LAS VEGAS -- For decades, the pay TV bundle has been enormously profitable for the networks and cable and satellite providers, but cracks have started to show as subscriber rolls decline, particularly among young people. But this week Dish Network stepped in to disrupt its own model, launching a bundle of 13 channels -- including the expensive ESPN -- in a package delivered over the web for $20 a month.
The service, called Sling TV, will be the first of its kind when it launches, though many other similar services are on the way. We talked to Dish Network CEO Joseph P. Clayton on the floor of the International Consumer Electronics Show here about how he plans to add content, keep the price low for consumers while using the pipes of some of his competitors to deliver it, including the likes of Comcast and Verizon.
International Business Times: I assume you’re going to be adding more channels -- doesn’t that mean the price will also go up?
Joseph P. Clayton: It has to be something the consumer wants and it also has to be to be cost effective and it can fit into the bundle and not bust the $20 price.
IBT: So you’re going to hold firm on $20?
Clayton: On the base package but there will be additional packages roughly around $5 a piece for people who want to enhance with a package; a kids package, a sports package, an hispanic package, we have an international package. People can tailor their content to their wants and needs. That’s the bottom line.
IBT: You’re piping this through broadband networks like Comcast and Verizon. Won’t they just raise their prices for that service or throttle big consumers of data?
Clayton: If somebody tried to throttle the Internet there would be a revolution. Even Congress would get involved. That is never going to happen. For business, for consumers, for free expression an open Internet is the only thing that makes sense.
IBT: So you feel comfortable building this video business and delivering it through pipes you don’t own?
Clayton: I do. It kind of looks like the FCC feels the same way.
IBT: Isn't this just a re-bundling of video? How do you think about packaging traditional linear TV with web-native content?
Clayton: That’s what Maker TV is. Facebook and Twitter. Netflix is on the service. We are putting a lot of the nontraditional video services on Sling TV. It’s a different customer segment so you’ve got to have different stuff, different price points. They’re not going to watch the Outdoor Channel. I do. Our satellite TV [Dish Network] base is aged 35 to 55. It’s pretty obvious to us there won’t be a lot of cannibalization. The whole pay TV industry is missing the 18-35 year olds today. They’re not going to pay $100 a month for the content. They’re not going to watch 250 channels and they’re not going to watch it on a 62-inch flat panel display. They’re going to watch it on a smartphone or a tablet.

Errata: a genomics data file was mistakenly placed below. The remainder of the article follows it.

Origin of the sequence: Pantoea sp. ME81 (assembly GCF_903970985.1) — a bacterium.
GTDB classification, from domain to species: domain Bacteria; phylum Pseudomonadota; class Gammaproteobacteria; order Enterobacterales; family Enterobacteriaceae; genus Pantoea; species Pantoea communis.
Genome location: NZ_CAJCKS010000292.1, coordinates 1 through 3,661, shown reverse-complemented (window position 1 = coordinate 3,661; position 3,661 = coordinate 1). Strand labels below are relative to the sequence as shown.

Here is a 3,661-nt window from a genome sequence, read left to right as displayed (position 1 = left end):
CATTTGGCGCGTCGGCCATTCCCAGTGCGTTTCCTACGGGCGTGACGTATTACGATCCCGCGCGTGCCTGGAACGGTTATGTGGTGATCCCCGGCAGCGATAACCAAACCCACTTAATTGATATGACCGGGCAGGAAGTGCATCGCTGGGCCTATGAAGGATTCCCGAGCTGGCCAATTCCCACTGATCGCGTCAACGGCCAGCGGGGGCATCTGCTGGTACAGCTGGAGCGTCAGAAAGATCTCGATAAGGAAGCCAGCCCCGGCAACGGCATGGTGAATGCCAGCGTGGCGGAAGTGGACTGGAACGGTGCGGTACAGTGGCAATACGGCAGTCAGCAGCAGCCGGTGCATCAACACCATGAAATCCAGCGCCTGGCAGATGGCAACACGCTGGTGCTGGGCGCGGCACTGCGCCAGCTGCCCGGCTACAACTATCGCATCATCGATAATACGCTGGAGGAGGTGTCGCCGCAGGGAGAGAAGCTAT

IBT: You’ve been working on this service for four years. What was the moment you realized you had to do it?
Clayton: The realization for me was when I started to see the decline in the basic cable TV market. All you have to do is look over the last two or three years. And it coincided with the average price point getting near to $100. Those two dynamics convinced me that we are going to lose the market in total if we don’t take a different approach.
IBT: Do you feel you’ll be able to keep programming costs low as you add channels?
Clayton: Our approach is always consumer-centric; use technology to make the viewing experience easier. And to keep the cost down because it’s affordable. If we don’t stand up for the rights of the consumer, who the hell will? I’m surprised there aren’t more companies taking the approach we do. The customer changes the economy changes the technology changes and the competition changes. You better change or you’ll be roadkill on the entertainment superhighway.
IBT: Why name it “Sling” and not just another version of “Dish?”
Clayton: Dish attracts a different customer segment and we wanted something that was new. Dish is a brand for satellite TV; Sling is a brand for Internet video.
IBT: Would you spin out Sling into a separate company?
Clayton: It’s a possibility. We leverage the Dish infrastructure, the billing, the customer service. You want to spread as much of your overhead costs over as many products as possible.
IBT: You’ve had long career in satellite TV (DirecTV) and satellite radio (Sirius). At what point did you see this coming?
Clayton: Technology is normally evolutionary; rarely was it a revolution. Satellite TV was a revolution. Satellite radio was am evolution. Did I seen streaming video coming? I’m not that good. If I did I’d be at the racetrack.